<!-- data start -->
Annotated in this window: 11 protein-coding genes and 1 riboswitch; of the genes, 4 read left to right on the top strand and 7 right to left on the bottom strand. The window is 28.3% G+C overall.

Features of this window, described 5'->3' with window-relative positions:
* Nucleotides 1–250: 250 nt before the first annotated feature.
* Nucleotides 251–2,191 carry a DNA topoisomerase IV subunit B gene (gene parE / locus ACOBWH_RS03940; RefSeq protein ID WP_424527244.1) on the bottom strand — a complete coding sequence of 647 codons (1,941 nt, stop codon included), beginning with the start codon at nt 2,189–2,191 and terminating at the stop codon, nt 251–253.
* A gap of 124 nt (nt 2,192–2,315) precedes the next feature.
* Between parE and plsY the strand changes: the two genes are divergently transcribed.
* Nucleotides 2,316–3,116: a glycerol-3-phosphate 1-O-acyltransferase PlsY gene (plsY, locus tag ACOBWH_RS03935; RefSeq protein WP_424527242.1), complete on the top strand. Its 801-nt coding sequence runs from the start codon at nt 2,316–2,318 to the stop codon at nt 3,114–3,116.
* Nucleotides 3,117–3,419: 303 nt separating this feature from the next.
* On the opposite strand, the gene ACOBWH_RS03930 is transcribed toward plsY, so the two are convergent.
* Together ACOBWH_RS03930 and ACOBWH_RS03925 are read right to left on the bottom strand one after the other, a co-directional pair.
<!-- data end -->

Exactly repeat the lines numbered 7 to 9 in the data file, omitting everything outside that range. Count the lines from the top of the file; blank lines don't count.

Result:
* Nucleotides 2,316–3,116: a glycerol-3-phosphate 1-O-acyltransferase PlsY gene (plsY, locus tag ACOBWH_RS03935; RefSeq protein WP_424527242.1), complete on the top strand. Its 801-nt coding sequence runs from the start codon at nt 2,316–2,318 to the stop codon at nt 3,114–3,116.
* Nucleotides 3,117–3,419: 303 nt separating this feature from the next.
* On the opposite strand, the gene ACOBWH_RS03930 is transcribed toward plsY, so the two are convergent.